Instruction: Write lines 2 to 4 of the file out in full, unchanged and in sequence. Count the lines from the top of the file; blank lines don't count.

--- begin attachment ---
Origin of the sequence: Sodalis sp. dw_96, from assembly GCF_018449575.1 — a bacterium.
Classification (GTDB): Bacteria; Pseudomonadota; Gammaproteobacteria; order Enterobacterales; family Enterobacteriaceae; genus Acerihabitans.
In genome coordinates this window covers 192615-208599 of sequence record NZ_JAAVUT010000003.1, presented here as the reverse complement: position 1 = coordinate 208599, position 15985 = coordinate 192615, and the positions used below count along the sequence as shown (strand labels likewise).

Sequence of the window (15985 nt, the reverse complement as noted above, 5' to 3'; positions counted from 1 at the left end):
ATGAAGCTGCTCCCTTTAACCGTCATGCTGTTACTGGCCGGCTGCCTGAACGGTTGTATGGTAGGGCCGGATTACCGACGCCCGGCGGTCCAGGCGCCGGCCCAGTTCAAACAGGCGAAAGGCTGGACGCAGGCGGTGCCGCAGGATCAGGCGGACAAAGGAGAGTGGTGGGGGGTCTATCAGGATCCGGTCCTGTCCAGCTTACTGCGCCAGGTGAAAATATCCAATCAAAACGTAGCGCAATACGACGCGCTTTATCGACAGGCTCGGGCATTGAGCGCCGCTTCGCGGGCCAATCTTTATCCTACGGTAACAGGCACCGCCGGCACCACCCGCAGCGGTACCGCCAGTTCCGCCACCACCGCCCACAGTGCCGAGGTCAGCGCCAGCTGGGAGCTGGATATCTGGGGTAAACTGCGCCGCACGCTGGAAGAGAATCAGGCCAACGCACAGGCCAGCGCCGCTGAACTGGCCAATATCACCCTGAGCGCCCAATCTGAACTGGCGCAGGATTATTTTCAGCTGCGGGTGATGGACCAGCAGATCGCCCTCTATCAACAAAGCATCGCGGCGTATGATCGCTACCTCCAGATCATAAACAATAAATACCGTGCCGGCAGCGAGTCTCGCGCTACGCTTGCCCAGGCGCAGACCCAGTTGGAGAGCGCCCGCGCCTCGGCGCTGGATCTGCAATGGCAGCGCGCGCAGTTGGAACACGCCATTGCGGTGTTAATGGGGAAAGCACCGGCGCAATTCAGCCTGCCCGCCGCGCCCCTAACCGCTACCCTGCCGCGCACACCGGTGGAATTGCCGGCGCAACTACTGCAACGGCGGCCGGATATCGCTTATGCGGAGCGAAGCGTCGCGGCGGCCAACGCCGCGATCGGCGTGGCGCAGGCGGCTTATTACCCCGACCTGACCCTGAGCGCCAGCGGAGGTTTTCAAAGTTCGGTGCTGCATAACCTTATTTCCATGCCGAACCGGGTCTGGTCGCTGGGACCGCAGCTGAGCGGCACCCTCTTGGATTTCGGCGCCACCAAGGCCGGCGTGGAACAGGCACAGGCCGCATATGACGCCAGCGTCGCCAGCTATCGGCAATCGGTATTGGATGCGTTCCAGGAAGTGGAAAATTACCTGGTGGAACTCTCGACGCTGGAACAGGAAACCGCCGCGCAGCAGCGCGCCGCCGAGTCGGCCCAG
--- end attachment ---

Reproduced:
Classification (GTDB): Bacteria; Pseudomonadota; Gammaproteobacteria; order Enterobacterales; family Enterobacteriaceae; genus Acerihabitans.
In genome coordinates this window covers 192615-208599 of sequence record NZ_JAAVUT010000003.1, presented here as the reverse complement: position 1 = coordinate 208599, position 15985 = coordinate 192615, and the positions used below count along the sequence as shown (strand labels likewise).

Sequence of the window (15985 nt, the reverse complement as noted above, 5' to 3'; positions counted from 1 at the left end):